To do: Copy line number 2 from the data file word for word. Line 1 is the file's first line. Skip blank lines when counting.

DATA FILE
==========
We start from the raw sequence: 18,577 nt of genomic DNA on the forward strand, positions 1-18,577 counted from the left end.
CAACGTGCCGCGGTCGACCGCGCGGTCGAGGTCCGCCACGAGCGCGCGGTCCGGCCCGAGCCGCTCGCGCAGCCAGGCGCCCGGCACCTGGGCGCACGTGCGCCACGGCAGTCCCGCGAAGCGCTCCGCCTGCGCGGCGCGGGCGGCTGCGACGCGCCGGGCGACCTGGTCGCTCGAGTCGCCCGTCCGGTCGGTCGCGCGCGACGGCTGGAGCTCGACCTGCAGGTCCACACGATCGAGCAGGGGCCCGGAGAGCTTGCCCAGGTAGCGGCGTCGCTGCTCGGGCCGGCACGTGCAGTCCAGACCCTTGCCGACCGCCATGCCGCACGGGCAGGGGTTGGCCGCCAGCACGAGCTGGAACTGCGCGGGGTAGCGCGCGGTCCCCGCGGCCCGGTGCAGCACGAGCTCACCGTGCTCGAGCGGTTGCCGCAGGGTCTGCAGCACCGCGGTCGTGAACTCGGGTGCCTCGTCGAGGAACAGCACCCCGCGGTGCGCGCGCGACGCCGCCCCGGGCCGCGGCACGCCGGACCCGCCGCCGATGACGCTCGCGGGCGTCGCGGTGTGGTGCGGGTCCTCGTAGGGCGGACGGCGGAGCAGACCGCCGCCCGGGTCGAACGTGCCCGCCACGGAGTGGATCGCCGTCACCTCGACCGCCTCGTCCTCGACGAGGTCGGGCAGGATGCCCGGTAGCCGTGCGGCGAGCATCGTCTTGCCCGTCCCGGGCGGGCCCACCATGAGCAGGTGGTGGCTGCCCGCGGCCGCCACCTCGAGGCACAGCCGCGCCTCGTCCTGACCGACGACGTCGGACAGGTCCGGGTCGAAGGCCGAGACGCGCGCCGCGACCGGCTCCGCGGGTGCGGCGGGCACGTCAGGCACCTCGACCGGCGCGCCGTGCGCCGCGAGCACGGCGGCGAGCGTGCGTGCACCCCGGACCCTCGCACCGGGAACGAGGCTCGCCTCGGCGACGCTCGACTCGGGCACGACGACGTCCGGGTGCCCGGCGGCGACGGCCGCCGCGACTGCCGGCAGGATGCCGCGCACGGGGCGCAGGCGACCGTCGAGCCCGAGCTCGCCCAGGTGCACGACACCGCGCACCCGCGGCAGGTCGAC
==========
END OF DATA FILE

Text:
CAACGTGCCGCGGTCGACCGCGCGGTCGAGGTCCGCCACGAGCGCGCGGTCCGGCCCGAGCCGCTCGCGCAGCCAGGCGCCCGGCACCTGGGCGCACGTGCGCCACGGCAGTCCCGCGAAGCGCTCCGCCTGCGCGGCGCGGGCGGCTGCGACGCGCCGGGCGACCTGGTCGCTCGAGTCGCCCGTCCGGTCGGTCGCGCGCGACGGCTGGAGCTCGACCTGCAGGTCCACACGATCGAGCAGGGGCCCGGAGAGCTTGCCCAGGTAGCGGCGTCGCTGCTCGGGCCGGCACGTGCAGTCCAGACCCTTGCCGACCGCCATGCCGCACGGGCAGGGGTTGGCCGCCAGCACGAGCTGGAACTGCGCGGGGTAGCGCGCGGTCCCCGCGGCCCGGTGCAGCACGAGCTCACCGTGCTCGAGCGGTTGCCGCAGGGTCTGCAGCACCGCGGTCGTGAACTCGGGTGCCTCGTCGAGGAACAGCACCCCGCGGTGCGCGCGCGACGCCGCCCCGGGCCGCGGCACGCCGGACCCGCCGCCGATGACGCTCGCGGGCGTCGCGGTGTGGTGCGGGTCCTCGTAGGGCGGACGGCGGAGCAGACCGCCGCCCGGGTCGAACGTGCCCGCCACGGAGTGGATCGCCGTCACCTCGACCGCCTCGTCCTCGACGAGGTCGGGCAGGATGCCCGGTAGCCGTGCGGCGAGCATCGTCTTGCCCGTCCCGGGCGGGCCCACCATGAGCAGGTGGTGGCTGCCCGCGGCCGCCACCTCGAGGCACAGCCGCGCCTCGTCCTGACCGACGACGTCGGACAGGTCCGGGTCGAAGGCCGAGACGCGCGCCGCGACCGGCTCCGCGGGTGCGGCGGGCACGTCAGGCACCTCGACCGGCGCGCCGTGCGCCGCGAGCACGGCGGCGAGCGTGCGTGCACCCCGGACCCTCGCACCGGGAACGAGGCTCGCCTCGGCGACGCTCGACTCGGGCACGACGACGTCCGGGTGCCCGGCGGCGACGGCCGCCGCGACTGCCGGCAGGATGCCGCGCACGGGGCGCAGGCGACCGTCGAGCCCGAGCTCGCCCAGGTGCACGACACCGCGCACCCGCGGCAGGTCGAC